Love Thy Neighbour was a British sitcom, which was transmitted from 1972 to 1976, with seven series in total. The sitcom was produced by Thames Television for the ITV network. The principal cast were actors Jack Smethurst, Rudolph Walker, Nina Baden-Semper and Kate Williams. In 1973, the series was adapted into a film of the same name, and a later sequel series was set in Australia. It came in at no. 68 in a popular vote for Britain's Favourite Sitcom.
Written by Vince Powell and Harry Driver, the show was based around a suburban white working class couple in Twickenham, Londonnote , attempting to come to terms with having a black couple as next-door neighbours. Love Thy Neighbour was hugely popular at the time of its broadcast and remains popular on archive channels and Net outlets such as YouTube. It should be seen as a product of its times, The '70s being an era in which Britain struggled to come to terms with its recently arrived population of black immigrants; Love Thy Neighbour exemplified this struggle. It aroused great controversy for many of the same reasons as the earlier Till Death Us Do Part had done. The appalling bigot Eddie Booth could well be seen as ITV's answer to Alf Garnett, a southern Englishman cut from the same cloth.
The show is extremely politically incorrect, and because of its language and attitudes could never be repeated on mainstream TV today. Because of the racist language used, readers are advised that looking up excerpts on YouTube or elsewhere would be considered NSFW.
Retrospective opinion is beginning to be kind to this show and acknowledges that while it can never be shown again or even remade, it was in some respects intelligently funny and like Till Death Us Do Part, the ignorant racist was the Butt-Monkey who always came off worst. Examples exist on YouTube if you want to judge for yourself.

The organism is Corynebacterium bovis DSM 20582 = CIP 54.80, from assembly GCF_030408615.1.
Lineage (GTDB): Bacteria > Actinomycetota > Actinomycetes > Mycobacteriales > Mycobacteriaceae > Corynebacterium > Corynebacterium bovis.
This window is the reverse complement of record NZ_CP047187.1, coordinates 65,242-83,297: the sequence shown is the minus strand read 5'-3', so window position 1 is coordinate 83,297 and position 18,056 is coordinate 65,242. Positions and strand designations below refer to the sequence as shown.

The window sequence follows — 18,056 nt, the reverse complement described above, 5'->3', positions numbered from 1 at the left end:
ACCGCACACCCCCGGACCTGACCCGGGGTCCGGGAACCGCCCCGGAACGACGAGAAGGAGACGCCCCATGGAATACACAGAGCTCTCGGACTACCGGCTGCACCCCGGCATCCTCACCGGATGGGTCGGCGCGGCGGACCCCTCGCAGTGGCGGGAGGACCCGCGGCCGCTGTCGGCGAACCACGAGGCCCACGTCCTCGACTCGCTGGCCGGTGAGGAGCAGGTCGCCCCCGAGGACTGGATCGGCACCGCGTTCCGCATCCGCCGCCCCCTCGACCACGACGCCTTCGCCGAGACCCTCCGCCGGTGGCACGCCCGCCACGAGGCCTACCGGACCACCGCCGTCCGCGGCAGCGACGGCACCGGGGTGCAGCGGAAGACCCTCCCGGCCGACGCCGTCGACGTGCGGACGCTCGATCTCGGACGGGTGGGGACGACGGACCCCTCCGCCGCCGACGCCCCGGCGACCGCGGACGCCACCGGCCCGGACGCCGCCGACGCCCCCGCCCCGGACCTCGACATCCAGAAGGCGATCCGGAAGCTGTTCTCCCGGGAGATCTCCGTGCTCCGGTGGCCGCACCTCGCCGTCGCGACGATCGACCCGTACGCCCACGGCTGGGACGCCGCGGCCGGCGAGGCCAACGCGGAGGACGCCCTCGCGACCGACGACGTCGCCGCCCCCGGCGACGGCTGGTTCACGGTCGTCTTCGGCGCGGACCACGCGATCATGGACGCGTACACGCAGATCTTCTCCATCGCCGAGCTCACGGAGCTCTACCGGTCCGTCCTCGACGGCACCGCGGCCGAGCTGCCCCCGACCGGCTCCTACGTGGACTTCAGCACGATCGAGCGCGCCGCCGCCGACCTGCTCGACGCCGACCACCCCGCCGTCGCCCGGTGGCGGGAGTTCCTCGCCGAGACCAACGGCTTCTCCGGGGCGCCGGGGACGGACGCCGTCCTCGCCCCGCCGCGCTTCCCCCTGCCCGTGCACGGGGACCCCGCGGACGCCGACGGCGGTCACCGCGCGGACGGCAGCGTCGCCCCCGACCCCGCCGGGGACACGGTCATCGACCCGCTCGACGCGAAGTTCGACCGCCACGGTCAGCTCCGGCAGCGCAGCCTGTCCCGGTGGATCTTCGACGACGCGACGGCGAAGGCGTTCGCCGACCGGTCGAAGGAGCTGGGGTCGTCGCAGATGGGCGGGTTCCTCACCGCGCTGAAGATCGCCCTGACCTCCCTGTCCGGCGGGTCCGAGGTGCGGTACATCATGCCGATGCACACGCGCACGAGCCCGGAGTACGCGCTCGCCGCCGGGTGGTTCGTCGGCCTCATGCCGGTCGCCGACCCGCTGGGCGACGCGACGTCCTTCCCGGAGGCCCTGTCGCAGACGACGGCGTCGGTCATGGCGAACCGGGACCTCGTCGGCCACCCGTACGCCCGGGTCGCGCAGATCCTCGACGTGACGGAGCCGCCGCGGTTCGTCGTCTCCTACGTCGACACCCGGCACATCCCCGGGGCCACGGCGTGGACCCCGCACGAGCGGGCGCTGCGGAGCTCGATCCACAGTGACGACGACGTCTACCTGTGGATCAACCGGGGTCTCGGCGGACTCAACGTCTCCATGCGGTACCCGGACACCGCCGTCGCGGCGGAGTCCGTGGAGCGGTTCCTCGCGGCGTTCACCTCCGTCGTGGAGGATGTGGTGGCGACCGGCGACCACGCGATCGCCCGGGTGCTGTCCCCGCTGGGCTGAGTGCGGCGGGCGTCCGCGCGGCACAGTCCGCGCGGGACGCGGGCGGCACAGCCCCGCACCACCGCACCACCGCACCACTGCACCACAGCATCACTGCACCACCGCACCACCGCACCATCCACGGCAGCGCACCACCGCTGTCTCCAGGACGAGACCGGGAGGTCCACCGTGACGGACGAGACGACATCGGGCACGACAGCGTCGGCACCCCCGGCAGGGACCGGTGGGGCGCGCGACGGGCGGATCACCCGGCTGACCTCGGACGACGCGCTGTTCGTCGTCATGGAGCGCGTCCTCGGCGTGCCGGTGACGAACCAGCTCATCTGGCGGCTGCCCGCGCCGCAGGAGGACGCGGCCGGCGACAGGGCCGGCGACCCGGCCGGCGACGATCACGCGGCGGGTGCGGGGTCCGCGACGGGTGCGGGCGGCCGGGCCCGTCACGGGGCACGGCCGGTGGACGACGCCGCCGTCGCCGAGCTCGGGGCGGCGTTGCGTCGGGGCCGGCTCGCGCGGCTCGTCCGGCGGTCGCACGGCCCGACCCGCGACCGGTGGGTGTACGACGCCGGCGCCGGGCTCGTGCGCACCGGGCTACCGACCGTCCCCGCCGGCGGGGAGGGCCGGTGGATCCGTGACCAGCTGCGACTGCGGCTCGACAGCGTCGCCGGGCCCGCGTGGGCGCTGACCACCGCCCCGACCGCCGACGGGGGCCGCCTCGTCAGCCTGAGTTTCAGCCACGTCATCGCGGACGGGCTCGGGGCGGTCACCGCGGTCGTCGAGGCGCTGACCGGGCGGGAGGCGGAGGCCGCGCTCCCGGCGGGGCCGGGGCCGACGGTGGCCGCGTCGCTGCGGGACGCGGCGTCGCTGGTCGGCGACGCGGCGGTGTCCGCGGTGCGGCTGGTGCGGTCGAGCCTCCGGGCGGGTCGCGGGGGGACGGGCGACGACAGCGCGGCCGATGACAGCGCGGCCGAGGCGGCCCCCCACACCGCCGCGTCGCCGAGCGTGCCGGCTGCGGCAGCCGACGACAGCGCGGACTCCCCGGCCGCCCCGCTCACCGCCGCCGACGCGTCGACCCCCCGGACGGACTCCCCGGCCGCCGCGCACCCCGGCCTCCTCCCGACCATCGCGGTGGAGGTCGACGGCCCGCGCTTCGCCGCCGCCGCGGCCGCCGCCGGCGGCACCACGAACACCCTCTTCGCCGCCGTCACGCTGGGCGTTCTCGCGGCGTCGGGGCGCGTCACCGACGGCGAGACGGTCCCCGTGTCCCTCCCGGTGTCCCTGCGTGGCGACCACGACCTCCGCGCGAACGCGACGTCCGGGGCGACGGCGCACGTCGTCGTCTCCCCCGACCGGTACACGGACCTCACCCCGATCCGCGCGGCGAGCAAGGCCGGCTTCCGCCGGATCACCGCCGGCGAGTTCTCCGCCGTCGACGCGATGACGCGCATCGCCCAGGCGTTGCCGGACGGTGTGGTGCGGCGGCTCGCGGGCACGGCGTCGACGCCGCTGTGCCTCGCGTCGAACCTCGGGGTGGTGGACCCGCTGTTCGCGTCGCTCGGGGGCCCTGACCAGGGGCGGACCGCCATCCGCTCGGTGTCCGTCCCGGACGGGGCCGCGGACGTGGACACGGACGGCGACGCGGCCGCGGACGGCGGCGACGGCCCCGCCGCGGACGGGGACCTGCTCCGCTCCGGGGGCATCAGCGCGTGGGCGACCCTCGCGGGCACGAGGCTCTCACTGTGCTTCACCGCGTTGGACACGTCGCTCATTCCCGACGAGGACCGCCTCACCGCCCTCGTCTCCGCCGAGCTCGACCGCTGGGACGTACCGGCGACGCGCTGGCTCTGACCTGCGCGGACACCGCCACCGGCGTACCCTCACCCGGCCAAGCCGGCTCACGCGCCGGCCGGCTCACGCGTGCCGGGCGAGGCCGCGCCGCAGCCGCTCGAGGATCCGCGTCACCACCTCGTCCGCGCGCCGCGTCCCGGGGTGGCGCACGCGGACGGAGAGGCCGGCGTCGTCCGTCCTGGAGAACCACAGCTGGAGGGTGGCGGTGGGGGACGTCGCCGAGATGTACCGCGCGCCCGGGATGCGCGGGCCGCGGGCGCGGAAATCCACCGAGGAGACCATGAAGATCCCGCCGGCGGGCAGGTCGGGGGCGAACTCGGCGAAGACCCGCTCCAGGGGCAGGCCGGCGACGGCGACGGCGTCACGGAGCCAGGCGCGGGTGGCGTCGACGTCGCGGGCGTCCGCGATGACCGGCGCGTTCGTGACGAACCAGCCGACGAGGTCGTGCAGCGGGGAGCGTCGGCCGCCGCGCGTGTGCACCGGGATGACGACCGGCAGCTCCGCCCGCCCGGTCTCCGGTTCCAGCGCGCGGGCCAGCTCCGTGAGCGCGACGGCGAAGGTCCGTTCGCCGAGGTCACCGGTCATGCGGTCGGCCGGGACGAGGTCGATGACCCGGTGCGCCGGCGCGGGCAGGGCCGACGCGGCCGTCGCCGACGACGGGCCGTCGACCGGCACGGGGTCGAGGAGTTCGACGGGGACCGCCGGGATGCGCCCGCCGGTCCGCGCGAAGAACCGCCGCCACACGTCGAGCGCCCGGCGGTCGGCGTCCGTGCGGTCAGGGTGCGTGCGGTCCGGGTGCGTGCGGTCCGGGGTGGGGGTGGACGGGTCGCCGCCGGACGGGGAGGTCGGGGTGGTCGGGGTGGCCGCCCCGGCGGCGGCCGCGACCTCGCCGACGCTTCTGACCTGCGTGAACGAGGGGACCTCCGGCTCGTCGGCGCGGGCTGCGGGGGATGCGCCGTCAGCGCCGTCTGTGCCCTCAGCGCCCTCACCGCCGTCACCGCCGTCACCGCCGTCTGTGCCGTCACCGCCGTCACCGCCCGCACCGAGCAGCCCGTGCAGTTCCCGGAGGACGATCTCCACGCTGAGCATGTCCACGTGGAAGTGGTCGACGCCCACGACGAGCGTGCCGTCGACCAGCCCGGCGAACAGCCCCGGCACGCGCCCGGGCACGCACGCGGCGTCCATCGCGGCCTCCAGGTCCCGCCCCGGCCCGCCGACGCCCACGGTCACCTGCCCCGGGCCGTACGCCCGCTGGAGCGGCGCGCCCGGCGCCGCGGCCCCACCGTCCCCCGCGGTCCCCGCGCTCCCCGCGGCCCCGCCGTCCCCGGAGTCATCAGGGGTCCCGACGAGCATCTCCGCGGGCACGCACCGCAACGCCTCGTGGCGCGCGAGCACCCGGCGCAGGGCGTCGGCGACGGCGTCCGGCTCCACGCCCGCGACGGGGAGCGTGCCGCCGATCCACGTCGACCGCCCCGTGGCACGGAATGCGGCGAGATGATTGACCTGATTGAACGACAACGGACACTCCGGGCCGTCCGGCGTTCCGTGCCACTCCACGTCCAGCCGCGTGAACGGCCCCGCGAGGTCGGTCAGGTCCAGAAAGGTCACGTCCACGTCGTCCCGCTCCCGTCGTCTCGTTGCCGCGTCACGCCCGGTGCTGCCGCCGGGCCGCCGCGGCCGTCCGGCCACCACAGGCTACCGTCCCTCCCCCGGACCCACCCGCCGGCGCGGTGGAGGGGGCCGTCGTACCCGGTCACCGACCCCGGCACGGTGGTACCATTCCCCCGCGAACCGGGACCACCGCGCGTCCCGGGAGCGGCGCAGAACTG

If you are looking for the American TV sitcom Love Thy Neighbor, this is probably the wrong page. note
Racial abuse over the back garden fence was enhanced by tropes such as these:
- Acid Reflux Nightmare: Eddie's drink-induced anxiety dream about being stranded on a desert island with the other cast members, where all his insecurities and inadequacies come to the fore and Bill turns out to be the better man in almost every respect.
- Angry White Man: Eddie Booth. Middle-aged, underachiever, stuck in a dead-end job, portrayed as ordinarily intelligent except for his racism.
- Chinese Laborer: The put-upon owner of the local takeaway who is the butt of casual racism by both Bill and Eddie. Eddie, predictably, calls him Fu Manchu. Bill displays a racist streak - against Chinese - by calling him Mao Tse Tung.
- Cranky Neighbour: Eddie Booth's unhappiness at getting black neighbours. Bill is reduced to this by his dealings with Eddie. Mr Baxter, the tough no-nonsense neighbour on the other side of Eddie, is also cranky and has no patience in dealing with him.
- Dehumanizing Insult: Most of Eddie Booth's vocabulary pertaining to his West Indian neighbours. Bill Reynolds' exasperated comebacks like "Honky!" and "Snowflake!" sound nowhere near as bad and are born out of exasperation rather than malice or ignorance.